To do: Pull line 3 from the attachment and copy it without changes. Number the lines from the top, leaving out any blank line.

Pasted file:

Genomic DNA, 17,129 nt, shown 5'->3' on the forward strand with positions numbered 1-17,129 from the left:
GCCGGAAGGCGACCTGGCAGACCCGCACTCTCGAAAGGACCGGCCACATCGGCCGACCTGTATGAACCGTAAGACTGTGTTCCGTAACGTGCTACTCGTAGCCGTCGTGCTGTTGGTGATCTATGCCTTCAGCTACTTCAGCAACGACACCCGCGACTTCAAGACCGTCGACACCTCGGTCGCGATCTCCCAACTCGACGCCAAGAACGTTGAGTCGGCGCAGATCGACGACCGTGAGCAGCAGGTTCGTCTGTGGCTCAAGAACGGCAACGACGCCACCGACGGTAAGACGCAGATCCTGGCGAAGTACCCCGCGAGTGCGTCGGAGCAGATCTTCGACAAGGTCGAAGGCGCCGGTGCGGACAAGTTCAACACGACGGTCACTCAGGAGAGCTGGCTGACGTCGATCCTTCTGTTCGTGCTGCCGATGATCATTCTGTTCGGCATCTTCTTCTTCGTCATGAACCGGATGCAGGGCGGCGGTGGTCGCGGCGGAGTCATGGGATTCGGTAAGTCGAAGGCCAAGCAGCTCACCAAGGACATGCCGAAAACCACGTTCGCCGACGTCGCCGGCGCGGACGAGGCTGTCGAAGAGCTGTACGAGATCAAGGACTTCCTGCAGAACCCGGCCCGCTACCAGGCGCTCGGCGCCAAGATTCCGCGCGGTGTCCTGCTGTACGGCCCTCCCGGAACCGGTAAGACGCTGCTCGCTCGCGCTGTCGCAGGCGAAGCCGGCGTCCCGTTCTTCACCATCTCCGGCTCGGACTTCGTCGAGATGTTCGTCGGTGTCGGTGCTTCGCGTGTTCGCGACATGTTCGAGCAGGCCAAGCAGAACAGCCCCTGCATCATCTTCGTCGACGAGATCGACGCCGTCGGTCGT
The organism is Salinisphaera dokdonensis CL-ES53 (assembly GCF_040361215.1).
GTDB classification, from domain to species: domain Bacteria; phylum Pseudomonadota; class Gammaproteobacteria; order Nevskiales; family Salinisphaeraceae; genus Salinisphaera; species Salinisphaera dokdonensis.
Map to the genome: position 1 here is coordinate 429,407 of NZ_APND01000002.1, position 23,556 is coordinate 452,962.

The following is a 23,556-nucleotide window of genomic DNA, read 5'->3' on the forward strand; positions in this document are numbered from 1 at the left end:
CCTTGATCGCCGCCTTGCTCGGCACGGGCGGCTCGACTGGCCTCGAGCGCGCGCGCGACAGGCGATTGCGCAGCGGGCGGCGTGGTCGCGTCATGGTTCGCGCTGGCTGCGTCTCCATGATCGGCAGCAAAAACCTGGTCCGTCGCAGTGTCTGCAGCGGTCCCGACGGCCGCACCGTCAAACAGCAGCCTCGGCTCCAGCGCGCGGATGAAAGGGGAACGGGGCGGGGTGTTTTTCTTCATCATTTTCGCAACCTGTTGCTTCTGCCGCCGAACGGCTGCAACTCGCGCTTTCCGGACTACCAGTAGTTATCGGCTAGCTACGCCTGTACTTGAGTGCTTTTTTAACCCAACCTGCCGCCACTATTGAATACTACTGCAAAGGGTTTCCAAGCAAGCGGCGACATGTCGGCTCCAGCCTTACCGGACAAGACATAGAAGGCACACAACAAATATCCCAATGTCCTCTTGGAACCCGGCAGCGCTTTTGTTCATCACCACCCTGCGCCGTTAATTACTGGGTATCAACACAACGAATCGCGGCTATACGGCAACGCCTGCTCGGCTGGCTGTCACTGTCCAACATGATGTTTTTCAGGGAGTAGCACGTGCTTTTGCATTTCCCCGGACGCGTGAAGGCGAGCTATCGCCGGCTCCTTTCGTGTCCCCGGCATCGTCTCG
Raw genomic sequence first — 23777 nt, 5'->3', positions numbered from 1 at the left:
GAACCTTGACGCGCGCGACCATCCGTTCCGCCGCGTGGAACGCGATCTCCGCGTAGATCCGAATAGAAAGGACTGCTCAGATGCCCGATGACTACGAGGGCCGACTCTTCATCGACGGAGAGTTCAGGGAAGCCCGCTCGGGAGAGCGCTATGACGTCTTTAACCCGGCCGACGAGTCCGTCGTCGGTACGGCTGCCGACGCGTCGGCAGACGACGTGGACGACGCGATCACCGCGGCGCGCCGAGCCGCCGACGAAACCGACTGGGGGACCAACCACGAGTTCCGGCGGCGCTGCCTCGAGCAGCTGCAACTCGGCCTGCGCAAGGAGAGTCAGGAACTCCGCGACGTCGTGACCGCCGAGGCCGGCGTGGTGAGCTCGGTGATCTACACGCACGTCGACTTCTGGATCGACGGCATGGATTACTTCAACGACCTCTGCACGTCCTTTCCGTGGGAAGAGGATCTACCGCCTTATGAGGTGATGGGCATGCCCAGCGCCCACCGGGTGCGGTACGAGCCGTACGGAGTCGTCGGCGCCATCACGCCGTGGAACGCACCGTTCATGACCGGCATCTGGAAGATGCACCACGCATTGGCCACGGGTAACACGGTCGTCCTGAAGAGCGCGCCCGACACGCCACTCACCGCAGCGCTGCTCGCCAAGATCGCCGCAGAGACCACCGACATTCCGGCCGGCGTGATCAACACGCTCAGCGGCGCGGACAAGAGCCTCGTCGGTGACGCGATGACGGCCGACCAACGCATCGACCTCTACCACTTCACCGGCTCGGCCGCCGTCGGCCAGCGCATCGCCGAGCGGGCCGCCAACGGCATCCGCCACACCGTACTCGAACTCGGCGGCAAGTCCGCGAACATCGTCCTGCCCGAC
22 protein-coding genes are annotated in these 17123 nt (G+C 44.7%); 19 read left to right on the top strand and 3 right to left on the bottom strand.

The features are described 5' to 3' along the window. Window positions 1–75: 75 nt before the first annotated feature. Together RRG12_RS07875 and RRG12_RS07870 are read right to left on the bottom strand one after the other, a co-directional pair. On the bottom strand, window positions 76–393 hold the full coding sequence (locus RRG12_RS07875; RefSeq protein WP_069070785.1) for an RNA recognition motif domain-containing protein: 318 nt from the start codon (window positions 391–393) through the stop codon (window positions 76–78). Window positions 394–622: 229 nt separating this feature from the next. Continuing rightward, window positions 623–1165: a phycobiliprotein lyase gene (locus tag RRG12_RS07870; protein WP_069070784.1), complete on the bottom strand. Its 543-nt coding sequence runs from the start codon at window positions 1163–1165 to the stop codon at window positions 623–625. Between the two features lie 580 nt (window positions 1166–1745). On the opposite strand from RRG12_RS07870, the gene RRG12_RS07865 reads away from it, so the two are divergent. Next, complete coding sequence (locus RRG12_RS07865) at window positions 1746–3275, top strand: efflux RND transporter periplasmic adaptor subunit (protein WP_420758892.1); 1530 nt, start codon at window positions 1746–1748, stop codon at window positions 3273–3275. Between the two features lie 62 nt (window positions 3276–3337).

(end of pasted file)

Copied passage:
The organism is Salinisphaera dokdonensis CL-ES53 (assembly GCF_040361215.1).